Everything was going to plan until April 5th when we woke up at 3 am in Marrakech and realized we didn’t know which bus to take to Imlil or where the bus depot was. The hostel owner on duty pointed us in the right direction with only semi-confusing directions. We hopped on the bus, munched our breakfasts of oranges and peanut butter crackers, and asked the bus driver if they would take us to Imlil. “No!” and directed us off the bus a few stops later.
We waited on the side of the road for the next bus…for two hours. Eventually, a 12 passenger van pulled up and told us they would take us there. We shrugged. We had no other options and no trustworthy cell-service. So we hopped in, backpacks were thrown in the back. We watched the city turn into windy mountains as we approached the Atlas Range. And oh boy, all we saw was fresh snow. We were in for a treat that we already knew we weren’t properly prepared for.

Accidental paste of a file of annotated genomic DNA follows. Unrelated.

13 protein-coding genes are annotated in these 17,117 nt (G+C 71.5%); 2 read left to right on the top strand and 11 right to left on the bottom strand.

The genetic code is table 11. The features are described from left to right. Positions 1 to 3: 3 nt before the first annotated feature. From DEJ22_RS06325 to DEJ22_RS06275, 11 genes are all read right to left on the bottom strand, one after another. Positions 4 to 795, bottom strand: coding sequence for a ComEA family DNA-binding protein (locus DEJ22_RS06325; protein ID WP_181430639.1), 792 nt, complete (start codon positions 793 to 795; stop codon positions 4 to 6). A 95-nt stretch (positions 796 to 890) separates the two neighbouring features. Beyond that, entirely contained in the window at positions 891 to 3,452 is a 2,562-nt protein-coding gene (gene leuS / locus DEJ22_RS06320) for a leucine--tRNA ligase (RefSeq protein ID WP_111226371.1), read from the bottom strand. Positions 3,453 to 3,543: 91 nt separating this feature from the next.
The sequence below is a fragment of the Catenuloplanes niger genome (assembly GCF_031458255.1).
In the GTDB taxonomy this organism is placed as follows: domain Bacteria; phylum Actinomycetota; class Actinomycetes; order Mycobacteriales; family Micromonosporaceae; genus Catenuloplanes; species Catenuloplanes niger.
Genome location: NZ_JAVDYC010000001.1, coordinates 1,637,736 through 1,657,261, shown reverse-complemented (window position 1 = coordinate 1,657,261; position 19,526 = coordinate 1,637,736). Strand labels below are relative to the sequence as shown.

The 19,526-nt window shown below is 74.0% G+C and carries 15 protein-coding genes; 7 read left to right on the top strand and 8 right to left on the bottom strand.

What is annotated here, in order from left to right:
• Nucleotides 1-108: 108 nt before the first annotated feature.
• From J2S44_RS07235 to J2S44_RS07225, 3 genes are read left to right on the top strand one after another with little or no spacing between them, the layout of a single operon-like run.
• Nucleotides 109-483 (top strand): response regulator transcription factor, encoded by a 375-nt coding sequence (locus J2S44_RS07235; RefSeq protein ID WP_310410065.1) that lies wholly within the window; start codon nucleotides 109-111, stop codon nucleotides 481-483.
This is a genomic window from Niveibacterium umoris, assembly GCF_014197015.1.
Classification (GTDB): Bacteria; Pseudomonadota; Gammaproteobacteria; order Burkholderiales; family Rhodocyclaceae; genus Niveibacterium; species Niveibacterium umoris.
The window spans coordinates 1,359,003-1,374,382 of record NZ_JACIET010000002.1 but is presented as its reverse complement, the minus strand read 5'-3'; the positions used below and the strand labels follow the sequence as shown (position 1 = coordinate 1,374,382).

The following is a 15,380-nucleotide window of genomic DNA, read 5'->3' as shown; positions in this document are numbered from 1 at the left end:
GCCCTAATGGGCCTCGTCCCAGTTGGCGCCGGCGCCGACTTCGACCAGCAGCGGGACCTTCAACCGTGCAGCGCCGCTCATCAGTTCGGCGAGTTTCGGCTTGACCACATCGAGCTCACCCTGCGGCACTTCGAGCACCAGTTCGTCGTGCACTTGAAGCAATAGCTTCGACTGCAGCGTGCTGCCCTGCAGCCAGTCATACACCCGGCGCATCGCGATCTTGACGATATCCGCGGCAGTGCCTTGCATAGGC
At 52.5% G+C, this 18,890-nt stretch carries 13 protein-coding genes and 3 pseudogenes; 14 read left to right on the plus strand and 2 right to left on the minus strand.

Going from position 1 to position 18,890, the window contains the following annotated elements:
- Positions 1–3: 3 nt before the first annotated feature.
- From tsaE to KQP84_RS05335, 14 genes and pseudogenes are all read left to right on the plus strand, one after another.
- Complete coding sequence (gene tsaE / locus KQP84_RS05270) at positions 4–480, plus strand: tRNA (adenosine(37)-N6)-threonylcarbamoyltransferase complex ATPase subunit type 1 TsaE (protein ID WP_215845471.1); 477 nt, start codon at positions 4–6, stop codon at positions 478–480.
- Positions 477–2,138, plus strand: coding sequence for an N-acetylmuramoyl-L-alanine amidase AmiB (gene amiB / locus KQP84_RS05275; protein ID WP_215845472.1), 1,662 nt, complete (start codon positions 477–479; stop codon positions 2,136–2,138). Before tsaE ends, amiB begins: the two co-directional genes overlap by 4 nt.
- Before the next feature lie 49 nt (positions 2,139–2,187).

When people go to stay in Morocco, often they do not pack for snow. Usually, sundresses and linen suffice, but not when trekking in the mountains! So our hiking boots and leggings were layered with every baggy pair of pants we owned along with all of our warm top layers.
Once we parked in Imlil at around 9 am, our driver ushered us down the road. “This man, Hassan, is your guide,” he told us retracing his route.
We paid Hassan the standard fee and he showed us around the main street of gear vendors. Shirts waved in the wind toting victorious messages of “I hiked Jbel Toubkal” or “I heart Morocco” as light snowflakes fell around us. My stomach was queasy with anticipation.
He made sure we each had a trekking pole and crampons for when the path grew caked with ice. We stopped in a cafe for a bathroom break and filled our thermoses with mint tea, and then we were off. I believe it must have been every few meters we stopped to adjust layers and sunscreen as we passed through the low-hanging cloud layer. He waited patiently for us at first and then gave up. Hassan bounded ahead of us with the spry energy of a teenager in the body of a man who must have been in his late 50s.
I tried to Strava the hike, which was a fool’s mission. Every time I looked at our distance covered, I cringed. For how badly my body was starting to hurt, and for only being about a sixth through the day’s hiking, it was not encouraging. I live in Colorado normally, so the idea of altitude sickness didn’t worry me. But oh baby, it should have.